Dietary changes and cholesterol

I guess this is a question for the doctors here, but I’m NOT asking for medical advice. Have there been any studies which measure how long it takes for dietary changes to affect cholesterol levels? I can’t seem to find the right search terms, or maybe there are no studies.

The question really is, how long until you reach a new steady state, I guess. I imagine it doesn’t take too long to make some change. For example, let’s say my total cholesterol is 257 and I make some changes to my diet. Hypothetically, the changes to the diet should lower my cholesterol by, say, 10%, to around 230. When will the levels settle there?

Over 3 months I dropped mine over 30 points just by eating a bowl of oatmeal for breakfast every day.

Congratulations! However, and I mean this without snark, I’m really looking for studies done that look at the time it takes for cholesterol levels to reach a new level, not for anecdotes.

Note that for a solid minority, what you eat has little effect on your levels, your levels may be set more by your genes that your gut.

In general, don’t expect big changes until you have been on the diet for six months.

Here’s a study that seems to show some reduction after 3 months, and additional reduction after one year.

I understand. :slight_smile: Was mostly replying to the 2nd part of the OP.

Understood.

Perfect, thanks. So, if the non-doctor is right that it may be controlled by genes, a test at three months could indicate whether dietary changes will do any good. If those changes are helping, the full effect may not be known for six months or a year.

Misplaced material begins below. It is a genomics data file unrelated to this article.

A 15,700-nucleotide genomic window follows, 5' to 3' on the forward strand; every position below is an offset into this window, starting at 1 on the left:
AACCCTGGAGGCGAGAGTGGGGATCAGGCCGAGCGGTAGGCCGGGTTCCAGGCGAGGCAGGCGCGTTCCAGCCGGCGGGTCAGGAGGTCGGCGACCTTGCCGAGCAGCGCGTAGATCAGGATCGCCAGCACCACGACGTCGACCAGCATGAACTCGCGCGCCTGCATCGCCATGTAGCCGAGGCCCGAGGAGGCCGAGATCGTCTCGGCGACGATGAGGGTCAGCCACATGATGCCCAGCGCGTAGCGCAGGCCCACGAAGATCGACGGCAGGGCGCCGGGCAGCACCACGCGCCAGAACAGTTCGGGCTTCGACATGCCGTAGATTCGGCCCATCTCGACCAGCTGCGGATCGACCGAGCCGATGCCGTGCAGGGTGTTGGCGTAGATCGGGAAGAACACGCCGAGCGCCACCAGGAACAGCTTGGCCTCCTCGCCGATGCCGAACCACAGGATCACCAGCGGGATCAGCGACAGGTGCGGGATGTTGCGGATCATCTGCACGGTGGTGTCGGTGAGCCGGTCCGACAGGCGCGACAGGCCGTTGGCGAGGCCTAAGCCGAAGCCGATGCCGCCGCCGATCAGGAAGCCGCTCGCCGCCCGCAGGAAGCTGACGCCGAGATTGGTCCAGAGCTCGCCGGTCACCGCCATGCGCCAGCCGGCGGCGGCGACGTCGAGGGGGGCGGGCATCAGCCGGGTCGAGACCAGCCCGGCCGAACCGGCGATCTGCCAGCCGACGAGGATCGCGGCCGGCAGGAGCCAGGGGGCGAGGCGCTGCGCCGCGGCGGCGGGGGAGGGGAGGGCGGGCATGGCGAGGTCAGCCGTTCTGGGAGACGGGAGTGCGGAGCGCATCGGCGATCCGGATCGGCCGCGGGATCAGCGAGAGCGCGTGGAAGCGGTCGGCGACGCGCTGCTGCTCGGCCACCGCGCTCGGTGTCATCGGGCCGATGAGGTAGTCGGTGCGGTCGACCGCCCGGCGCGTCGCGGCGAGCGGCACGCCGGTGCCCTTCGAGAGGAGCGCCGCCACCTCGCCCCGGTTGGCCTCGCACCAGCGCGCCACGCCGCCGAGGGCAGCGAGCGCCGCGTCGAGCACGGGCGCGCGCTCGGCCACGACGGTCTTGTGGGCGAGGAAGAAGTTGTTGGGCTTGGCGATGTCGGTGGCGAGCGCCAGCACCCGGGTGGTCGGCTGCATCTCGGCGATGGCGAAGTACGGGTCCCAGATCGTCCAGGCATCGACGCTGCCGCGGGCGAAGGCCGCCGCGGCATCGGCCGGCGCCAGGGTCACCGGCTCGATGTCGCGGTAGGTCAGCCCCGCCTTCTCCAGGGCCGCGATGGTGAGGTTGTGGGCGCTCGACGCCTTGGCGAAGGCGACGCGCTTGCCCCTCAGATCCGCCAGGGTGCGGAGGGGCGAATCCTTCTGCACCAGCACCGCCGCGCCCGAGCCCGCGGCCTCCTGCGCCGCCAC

Decent summation.

In the late 1990s, I worked for Quaker Oats; in 1997, the FDA approved a cholesterol-reduction claim for oatmeal.

As part of that claim, we were allowed to point to clinical research which showed that eating oatmeal* every day for 30 days led to an average reduction in overall cholesterol levels of about 15 points.

We did a series of ads (and PR outings) called “The Smart Heart Challenge”, where we’d go to various towns, and get the local residents to sign up for a 30-day program, and get their cholesterol levels checked before and after. Generally speaking, people who stuck with it for 30 days did usually see results along those lines. But, there was certainly variation in this. The average was 15 points or so, but some people (as DrDeth suggests above) didn’t see a drop at all, while others had a bigger drop.

*- This was a good-sized bowl of oatmeal, about 1 1/2 times the “serving size” on a box of regular oats, or about 3 packets of instant oatmeal.

Minority reporting in here - I’m slim and somewhat athletic, but I have always had a relatively high count, going back to when I was first tested in my early 20’s. It’s completely independent of diet - I can eat ‘well’ and watch the count go up, or eat poorly and watch it go down. The other way around happens also.

I do have a moderately high ‘good’ cholesterol, so my family doctor has never been worried about my total count.

That’s important. I hear so much about high cholesterol, but not the different factions of cholesterol. If you have high HDL naturally your total cholesterol will be higher. The ratio is what’s important. Borderline is 4:1’ i.e. total cholesterol 200, HDL 50. Better is 3:1 (total cholesterol 200, HDL 67. Best is 2:1 or greater (total cholesterol 200, HDL 100). Your liver synthesizes cholesterol because cholesterol is needed for various reasons. Note that ingestion of cholesterol is a minor player in total cholesterol. Eating meat and fats is the important factor. For example, trans fats increases LDL and decreases HDL, just the opposite of what you want. Saturated fats increase LDL, and unsaturated fats have various other effects, whether they are polyunsaturated or monounsaturated. Niacin (over the counter), which is a B vitamin, is good for lowering LDL cholesterol. LDL cholesterol also has various factions, and it very low-density cholesterol which is the worst because that tends to adhere to blood vessel walls. The HDL helps clean the wall.

@Rittersport- if you are concerned about cholesterol levels, you may want to take a look at coconut oil. Here’s a good link to get you started:
http://coconutoil.co/coconut_oil_heart_disease/